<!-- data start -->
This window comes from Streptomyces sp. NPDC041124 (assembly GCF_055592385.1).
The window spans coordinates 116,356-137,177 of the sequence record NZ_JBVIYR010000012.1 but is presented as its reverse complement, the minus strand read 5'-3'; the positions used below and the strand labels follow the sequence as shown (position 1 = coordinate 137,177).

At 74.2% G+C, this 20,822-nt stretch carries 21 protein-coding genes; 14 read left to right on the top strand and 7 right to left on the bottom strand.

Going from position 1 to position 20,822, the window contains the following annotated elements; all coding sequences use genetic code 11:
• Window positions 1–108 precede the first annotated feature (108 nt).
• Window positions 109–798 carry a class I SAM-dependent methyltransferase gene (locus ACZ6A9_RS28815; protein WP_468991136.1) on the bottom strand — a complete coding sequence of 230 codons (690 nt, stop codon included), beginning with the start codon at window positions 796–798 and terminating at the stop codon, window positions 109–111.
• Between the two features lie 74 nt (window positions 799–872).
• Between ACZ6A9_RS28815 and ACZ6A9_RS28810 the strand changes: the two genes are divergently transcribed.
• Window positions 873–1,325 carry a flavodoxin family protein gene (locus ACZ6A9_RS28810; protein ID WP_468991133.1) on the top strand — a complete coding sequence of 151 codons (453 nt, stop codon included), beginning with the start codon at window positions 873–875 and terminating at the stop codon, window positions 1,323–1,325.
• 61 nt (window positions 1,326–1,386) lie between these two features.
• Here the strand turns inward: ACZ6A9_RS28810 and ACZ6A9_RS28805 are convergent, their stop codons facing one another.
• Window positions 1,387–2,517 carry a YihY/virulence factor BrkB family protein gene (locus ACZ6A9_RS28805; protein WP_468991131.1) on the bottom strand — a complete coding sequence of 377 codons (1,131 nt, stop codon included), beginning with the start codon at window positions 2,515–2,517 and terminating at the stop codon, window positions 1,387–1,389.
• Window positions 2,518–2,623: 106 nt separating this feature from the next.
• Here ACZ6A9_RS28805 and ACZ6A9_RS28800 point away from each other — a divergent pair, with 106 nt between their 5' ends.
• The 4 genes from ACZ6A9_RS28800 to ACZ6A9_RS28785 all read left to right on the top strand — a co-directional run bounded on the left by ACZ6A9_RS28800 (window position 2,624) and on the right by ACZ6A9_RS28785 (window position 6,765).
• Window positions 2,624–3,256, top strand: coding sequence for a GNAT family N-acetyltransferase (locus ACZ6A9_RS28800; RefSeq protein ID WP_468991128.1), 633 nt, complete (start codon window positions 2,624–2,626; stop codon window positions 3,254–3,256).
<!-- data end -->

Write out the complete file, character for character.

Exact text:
This window comes from Streptomyces sp. NPDC041124 (assembly GCF_055592385.1).
The window spans coordinates 116,356-137,177 of the sequence record NZ_JBVIYR010000012.1 but is presented as its reverse complement, the minus strand read 5'-3'; the positions used below and the strand labels follow the sequence as shown (position 1 = coordinate 137,177).

At 74.2% G+C, this 20,822-nt stretch carries 21 protein-coding genes; 14 read left to right on the top strand and 7 right to left on the bottom strand.

Going from position 1 to position 20,822, the window contains the following annotated elements; all coding sequences use genetic code 11:
• Window positions 1–108 precede the first annotated feature (108 nt).
• Window positions 109–798 carry a class I SAM-dependent methyltransferase gene (locus ACZ6A9_RS28815; protein WP_468991136.1) on the bottom strand — a complete coding sequence of 230 codons (690 nt, stop codon included), beginning with the start codon at window positions 796–798 and terminating at the stop codon, window positions 109–111.
• Between the two features lie 74 nt (window positions 799–872).
• Between ACZ6A9_RS28815 and ACZ6A9_RS28810 the strand changes: the two genes are divergently transcribed.
• Window positions 873–1,325 carry a flavodoxin family protein gene (locus ACZ6A9_RS28810; protein ID WP_468991133.1) on the top strand — a complete coding sequence of 151 codons (453 nt, stop codon included), beginning with the start codon at window positions 873–875 and terminating at the stop codon, window positions 1,323–1,325.
• 61 nt (window positions 1,326–1,386) lie between these two features.
• Here the strand turns inward: ACZ6A9_RS28810 and ACZ6A9_RS28805 are convergent, their stop codons facing one another.
• Window positions 1,387–2,517 carry a YihY/virulence factor BrkB family protein gene (locus ACZ6A9_RS28805; protein WP_468991131.1) on the bottom strand — a complete coding sequence of 377 codons (1,131 nt, stop codon included), beginning with the start codon at window positions 2,515–2,517 and terminating at the stop codon, window positions 1,387–1,389.
• Window positions 2,518–2,623: 106 nt separating this feature from the next.
• Here ACZ6A9_RS28805 and ACZ6A9_RS28800 point away from each other — a divergent pair, with 106 nt between their 5' ends.
• The 4 genes from ACZ6A9_RS28800 to ACZ6A9_RS28785 all read left to right on the top strand — a co-directional run bounded on the left by ACZ6A9_RS28800 (window position 2,624) and on the right by ACZ6A9_RS28785 (window position 6,765).
• Window positions 2,624–3,256, top strand: coding sequence for a GNAT family N-acetyltransferase (locus ACZ6A9_RS28800; RefSeq protein ID WP_468991128.1), 633 nt, complete (start codon window positions 2,624–2,626; stop codon window positions 3,254–3,256).